Drawing/designing for social change

Artist Shehzil Malik not only makes Noor Jehan look like a rockstar, but also aspires to bring social change via her art

Drawing/designing for social change

Did you always know you wanted to be an artist/ illustrator?

I’ve been drawing ever since I can remember. So, yes! When the time came to go to university, art school was a no-brainer.

What made you come up with the idea of drawing/designing for social change?

Actually, design for social change is a field in itself now. There are processes that allow designers to tackle social problems with empathy and inclusion. Through my work, over the years, I’ve been figuring out how art and design can create a difference and this has changed as I evolve what I consider social impact.

Why is design for social change so close to your heart?

On a personal level, I am happiest when I’m drawing, but I also feel that being Pakistani means that it’s hard to ignore the many problems around us. By expressing myself or highlighting some issue through my work, in some small way, I feel like I’m doing my part.

What projects have you worked on that are directed towards social change?

I started my first job by designing for UthOye!: a cause-based clothing company. I often do collaborative projects with companies that share these values. This includes setting up an online store for Behbud’s women artisans, designing for Rabtt, branding and merchandise for Leisure Club’s Made of Pakistan initiative, a blood donation app for Ogilvy & Mather, and recently research and branding for Charu - an enterprise that ethically sources the purest traditional produce. I am now focusing on illustration that deals with subjects close to my heart: women’s rights, feminism, identity, perceptions of beauty and Pakistani visual culture.

What have you accomplished so far?

That’s difficult to say! I consider it an accomplishment if something I design or write makes someone feel better and understood. There really aren’t enough visual representations of what it means to be young in Pakistan and that drives me to try to create that space.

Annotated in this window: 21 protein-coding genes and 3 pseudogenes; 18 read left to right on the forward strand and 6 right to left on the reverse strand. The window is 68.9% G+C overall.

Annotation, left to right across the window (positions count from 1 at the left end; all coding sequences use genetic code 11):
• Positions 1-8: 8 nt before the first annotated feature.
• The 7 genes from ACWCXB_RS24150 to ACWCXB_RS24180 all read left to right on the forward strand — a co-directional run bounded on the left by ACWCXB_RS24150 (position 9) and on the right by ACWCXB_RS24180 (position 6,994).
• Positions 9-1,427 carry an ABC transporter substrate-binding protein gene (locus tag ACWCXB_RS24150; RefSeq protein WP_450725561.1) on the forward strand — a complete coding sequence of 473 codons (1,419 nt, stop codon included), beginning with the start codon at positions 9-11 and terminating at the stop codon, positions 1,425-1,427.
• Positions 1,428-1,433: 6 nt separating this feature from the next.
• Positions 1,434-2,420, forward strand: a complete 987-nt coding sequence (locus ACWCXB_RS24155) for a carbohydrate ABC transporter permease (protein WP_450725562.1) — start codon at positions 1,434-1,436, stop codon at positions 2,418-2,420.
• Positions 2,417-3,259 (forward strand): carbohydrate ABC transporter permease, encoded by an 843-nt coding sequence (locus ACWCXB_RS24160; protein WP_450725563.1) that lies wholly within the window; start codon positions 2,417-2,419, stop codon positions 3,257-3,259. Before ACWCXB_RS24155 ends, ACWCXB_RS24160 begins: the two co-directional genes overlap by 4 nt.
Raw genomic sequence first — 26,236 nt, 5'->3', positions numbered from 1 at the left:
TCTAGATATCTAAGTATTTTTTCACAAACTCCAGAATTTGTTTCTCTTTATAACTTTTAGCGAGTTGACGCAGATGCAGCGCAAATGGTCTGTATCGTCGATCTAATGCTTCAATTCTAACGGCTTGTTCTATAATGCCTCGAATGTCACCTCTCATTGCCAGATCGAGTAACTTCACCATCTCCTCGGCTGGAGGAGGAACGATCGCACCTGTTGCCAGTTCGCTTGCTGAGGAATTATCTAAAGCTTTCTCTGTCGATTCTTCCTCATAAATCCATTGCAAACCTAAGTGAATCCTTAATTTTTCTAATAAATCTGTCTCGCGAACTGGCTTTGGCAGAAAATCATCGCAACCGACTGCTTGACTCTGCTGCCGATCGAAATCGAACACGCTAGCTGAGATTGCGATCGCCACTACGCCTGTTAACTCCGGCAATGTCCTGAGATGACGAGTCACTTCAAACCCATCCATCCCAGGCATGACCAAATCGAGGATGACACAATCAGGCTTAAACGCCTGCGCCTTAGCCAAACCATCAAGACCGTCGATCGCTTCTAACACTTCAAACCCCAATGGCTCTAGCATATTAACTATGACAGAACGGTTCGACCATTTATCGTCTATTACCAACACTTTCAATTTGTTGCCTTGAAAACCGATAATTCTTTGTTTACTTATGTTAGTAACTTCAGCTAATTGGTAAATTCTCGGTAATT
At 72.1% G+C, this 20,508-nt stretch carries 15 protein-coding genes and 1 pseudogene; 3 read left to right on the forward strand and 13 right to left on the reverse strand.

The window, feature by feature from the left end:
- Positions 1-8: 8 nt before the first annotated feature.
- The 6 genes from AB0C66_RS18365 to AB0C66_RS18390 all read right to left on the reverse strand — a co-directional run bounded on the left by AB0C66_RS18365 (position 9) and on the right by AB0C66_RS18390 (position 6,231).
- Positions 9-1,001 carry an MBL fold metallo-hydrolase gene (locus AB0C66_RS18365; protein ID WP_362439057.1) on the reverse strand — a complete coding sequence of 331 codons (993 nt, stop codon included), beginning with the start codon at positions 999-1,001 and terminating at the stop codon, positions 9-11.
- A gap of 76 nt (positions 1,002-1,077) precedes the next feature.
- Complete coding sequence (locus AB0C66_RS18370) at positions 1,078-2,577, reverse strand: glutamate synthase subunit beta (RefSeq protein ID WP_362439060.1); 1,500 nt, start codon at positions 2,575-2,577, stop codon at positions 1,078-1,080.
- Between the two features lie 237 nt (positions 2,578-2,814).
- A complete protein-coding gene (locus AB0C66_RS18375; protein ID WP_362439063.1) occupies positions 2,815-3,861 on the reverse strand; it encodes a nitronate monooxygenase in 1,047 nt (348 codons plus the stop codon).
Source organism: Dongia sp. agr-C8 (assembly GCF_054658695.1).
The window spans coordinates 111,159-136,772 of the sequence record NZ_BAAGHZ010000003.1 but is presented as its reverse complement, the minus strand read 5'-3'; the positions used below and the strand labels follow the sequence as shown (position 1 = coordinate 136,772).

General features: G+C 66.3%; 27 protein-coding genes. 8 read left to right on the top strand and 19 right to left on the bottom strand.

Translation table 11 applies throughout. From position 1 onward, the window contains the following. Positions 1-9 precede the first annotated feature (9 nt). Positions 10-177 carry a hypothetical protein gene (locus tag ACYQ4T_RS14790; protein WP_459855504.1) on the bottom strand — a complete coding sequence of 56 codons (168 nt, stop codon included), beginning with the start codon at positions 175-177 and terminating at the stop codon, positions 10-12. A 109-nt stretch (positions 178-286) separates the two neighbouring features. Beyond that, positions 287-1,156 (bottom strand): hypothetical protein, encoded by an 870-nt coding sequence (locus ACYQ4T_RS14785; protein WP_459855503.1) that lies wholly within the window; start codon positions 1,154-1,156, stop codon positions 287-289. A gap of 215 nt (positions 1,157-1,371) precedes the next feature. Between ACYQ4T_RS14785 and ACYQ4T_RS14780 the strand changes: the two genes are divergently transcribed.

Where have you exhibited your work?

My work has been exhibited at the Rounds per Minute exhibit curated by Salt Arts at the Southbank Centre in London, and at the Fearlessly Frida Global Art Tour.

How would you describe your style?

A friend once described style as what you do when you’re free from the thought of having a style. You just do what feels natural without considering what box or label you fall under, and this approach really resonates with me.

What is your favourite piece and why?

I don’t have a favourite, but the most emotional was the mural on religious tolerance my friends and family came together to paint at Gulshan-e-Iqbal Park. That has meant the most to me.

Do you ever have an artistic block? How do you overcome it?

I don’t consider it an artistic block if I’m not creating art. I’m generally curious and try to push myself by doing something new. Feeling uncomfortable and learning new things ends up manifesting itself in the art anyway. These days I’ve been working on my online print shop, which has been a crash course in entrepreneurship!

What is your go-to place for inspiration?

On a daily basis it has to be Instagram. I collect images and words that inspire me like nobody’s business! Otherwise when I travel locally I take pictures of what I see - the flora and fauna, architecture and craft - and use them as motifs in my work.

Who are some of the artists that inspire you?

There are so many! Frida Kahlo, Yuko Shimizu, Malika Favre, Tomer and Asaf Hanuka, Shirin Neshat, Jessica Walsh, Shepard Fairey, Shilo Shiv Suleman, James Jean, the list goes on! Locally we have an emerging design/illustration field with talents like Babrus Khan, Samya Arif, Ayesha Haroon, Hamza Tariq, Rahim Yar Khan alongside many design students I come across, their take on art is always inspiring.

How important is it to experience other cultures as an artist?

I think it’s potentially life changing for all people. If you have the opportunity to experience the unfamiliar, it can force you to think outside your default setting. It is the most meaningful way to realize that there are so many ways to experience life.

If you could make a portrait of anyone, who would it be and why?

I can’t think of a public figure I’d love to draw. I’m more inspired by the women I see around me. I look up to them as they run households and businesses; tackle motherhood and societal expectations and these are the women I have in mind when I draw.

How has your art changed you?

I don’t know who I’d be if I didn’t have art in my life. I draw from my experience and putting an image out there helps me to process the event that prompted the drawing and sometimes even changes the way I feel about it in the end.

What is the funniest experience you’ve had with a client?

There have been so many, but one that sticks out is when I designed a website and the client said that it looked like something he could’ve made in Microsoft Word! (Laughs)

What advice would you give to a younger you?

I’d tell her that it’s okay to be different and emotional and feel like you don’t have all the answers. And that it’s OK to fail and make mistakes because that’s the only way you grow. And also that nobody has it all figured out, we’re all making it up and learning as we get older. Basically I’d give her a lecture and a hug, both of which she would not appreciate!

Where do you see yourself in five years?

I like the unpredictability of not knowing where I’ll be in five years. I hope that whatever I’m doing, I’m living in the present with peace of mind.